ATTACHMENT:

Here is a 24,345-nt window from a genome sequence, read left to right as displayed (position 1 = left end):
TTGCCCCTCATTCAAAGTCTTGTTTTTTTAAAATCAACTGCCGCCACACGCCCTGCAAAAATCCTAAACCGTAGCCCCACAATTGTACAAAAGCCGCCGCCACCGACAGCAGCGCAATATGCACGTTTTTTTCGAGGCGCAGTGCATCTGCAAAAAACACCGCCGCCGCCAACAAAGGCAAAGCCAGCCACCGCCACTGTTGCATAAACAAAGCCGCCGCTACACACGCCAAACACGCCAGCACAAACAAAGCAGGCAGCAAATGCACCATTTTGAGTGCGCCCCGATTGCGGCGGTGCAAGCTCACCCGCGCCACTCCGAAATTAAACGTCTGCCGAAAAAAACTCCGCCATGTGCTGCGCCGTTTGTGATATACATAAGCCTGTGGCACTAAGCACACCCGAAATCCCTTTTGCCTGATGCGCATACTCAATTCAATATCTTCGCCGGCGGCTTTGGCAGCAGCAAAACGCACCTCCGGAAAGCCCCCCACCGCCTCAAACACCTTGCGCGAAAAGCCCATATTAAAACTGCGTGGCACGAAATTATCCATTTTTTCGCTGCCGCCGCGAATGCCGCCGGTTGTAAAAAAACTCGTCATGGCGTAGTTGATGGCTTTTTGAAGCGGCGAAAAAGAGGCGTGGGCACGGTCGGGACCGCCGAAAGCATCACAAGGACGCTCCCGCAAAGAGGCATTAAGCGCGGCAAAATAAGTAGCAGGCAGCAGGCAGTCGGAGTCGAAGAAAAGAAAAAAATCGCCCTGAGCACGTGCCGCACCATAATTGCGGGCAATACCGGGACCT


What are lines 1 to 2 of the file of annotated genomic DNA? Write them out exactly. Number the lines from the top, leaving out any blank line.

Here is a 24,345-nt window from a genome sequence, read left to right as displayed (position 1 = left end):
TTGCCCCTCATTCAAAGTCTTGTTTTTTTAAAATCAACTGCCGCCACACGCCCTGCAAAAATCCTAAACCGTAGCCCCACAATTGTACAAAAGCCGCCGCCACCGACAGCAGCGCAATATGCACGTTTTTTTCGAGGCGCAGTGCATCTGCAAAAAACACCGCCGCCGCCAACAAAGGCAAAGCCAGCCACCGCCACTGTTGCATAAACAAAGCCGCCGCTACACACGCCAAACACGCCAGCACAAACAAAGCAGGCAGCAAATGCACCATTTTGAGTGCGCCCCGATTGCGGCGGTGCAAGCTCACCCGCGCCACTCCGAAATTAAACGTCTGCCGAAAAAAACTCCGCCATGTGCTGCGCCGTTTGTGATATACATAAGCCTGTGGCACTAAGCACACCCGAAATCCCTTTTGCCTGATGCGCATACTCAATTCAATATCTTCGCCGGCGGCTTTGGCAGCAGCAAAACGCACCTCCGGAAAGCCCCCCACCGCCTCAAACACCTTGCGCGAAAAGCCCATATTAAAACTGCGTGGCACGAAATTATCCATTTTTTCGCTGCCGCCGCGAATGCCGCCGGTTGTAAAAAAACTCGTCATGGCGTAGTTGATGGCTTTTTGAAGCGGCGAAAAAGAGGCGTGGGCACGGTCGGGACCGCCGAAAGCATCACAAGGACGCTCCCGCAAAGAGGCATTAAGCGCGGCAAAATAAGTAGCAGGCAGCAGGCAGTCGGAGTCGAAGAAAAGAAAAAAATCGCCCTGAGCACGTGCCGCACCATAATTGCGGGCAATACCGGGACCT